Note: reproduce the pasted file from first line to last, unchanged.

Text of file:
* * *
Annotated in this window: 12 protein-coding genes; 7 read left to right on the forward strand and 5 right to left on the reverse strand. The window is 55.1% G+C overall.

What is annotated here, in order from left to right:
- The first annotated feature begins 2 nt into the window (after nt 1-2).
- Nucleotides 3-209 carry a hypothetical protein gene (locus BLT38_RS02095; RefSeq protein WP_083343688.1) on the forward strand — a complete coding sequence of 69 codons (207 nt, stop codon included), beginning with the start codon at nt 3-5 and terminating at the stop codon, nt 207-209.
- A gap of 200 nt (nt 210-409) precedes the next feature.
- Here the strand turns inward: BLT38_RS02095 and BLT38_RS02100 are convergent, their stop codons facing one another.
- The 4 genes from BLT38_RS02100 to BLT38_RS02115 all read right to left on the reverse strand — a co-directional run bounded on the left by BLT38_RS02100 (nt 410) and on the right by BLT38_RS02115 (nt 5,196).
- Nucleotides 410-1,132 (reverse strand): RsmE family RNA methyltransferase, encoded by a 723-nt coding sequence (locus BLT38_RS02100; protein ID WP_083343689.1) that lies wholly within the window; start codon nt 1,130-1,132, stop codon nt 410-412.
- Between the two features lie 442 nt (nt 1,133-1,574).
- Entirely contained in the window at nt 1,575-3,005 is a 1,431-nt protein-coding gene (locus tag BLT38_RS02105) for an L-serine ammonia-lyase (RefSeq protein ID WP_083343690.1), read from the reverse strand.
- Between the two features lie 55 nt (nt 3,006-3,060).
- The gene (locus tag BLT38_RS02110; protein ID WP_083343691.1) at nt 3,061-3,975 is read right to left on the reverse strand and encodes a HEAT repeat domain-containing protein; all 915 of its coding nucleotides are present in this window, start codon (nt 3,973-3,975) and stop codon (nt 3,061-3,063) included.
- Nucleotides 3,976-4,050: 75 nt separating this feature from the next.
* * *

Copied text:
Annotated in this window: 12 protein-coding genes; 7 read left to right on the forward strand and 5 right to left on the reverse strand. The window is 55.1% G+C overall.

What is annotated here, in order from left to right:
- The first annotated feature begins 2 nt into the window (after nt 1-2).
- Nucleotides 3-209 carry a hypothetical protein gene (locus BLT38_RS02095; RefSeq protein WP_083343688.1) on the forward strand — a complete coding sequence of 69 codons (207 nt, stop codon included), beginning with the start codon at nt 3-5 and terminating at the stop codon, nt 207-209.
- A gap of 200 nt (nt 210-409) precedes the next feature.
- Here the strand turns inward: BLT38_RS02095 and BLT38_RS02100 are convergent, their stop codons facing one another.
- The 4 genes from BLT38_RS02100 to BLT38_RS02115 all read right to left on the reverse strand — a co-directional run bounded on the left by BLT38_RS02100 (nt 410) and on the right by BLT38_RS02115 (nt 5,196).
- Nucleotides 410-1,132 (reverse strand): RsmE family RNA methyltransferase, encoded by a 723-nt coding sequence (locus BLT38_RS02100; protein ID WP_083343689.1) that lies wholly within the window; start codon nt 1,130-1,132, stop codon nt 410-412.
- Between the two features lie 442 nt (nt 1,133-1,574).
- Entirely contained in the window at nt 1,575-3,005 is a 1,431-nt protein-coding gene (locus tag BLT38_RS02105) for an L-serine ammonia-lyase (RefSeq protein ID WP_083343690.1), read from the reverse strand.
- Between the two features lie 55 nt (nt 3,006-3,060).
- The gene (locus tag BLT38_RS02110; protein ID WP_083343691.1) at nt 3,061-3,975 is read right to left on the reverse strand and encodes a HEAT repeat domain-containing protein; all 915 of its coding nucleotides are present in this window, start codon (nt 3,973-3,975) and stop codon (nt 3,061-3,063) included.
- Nucleotides 3,976-4,050: 75 nt separating this feature from the next.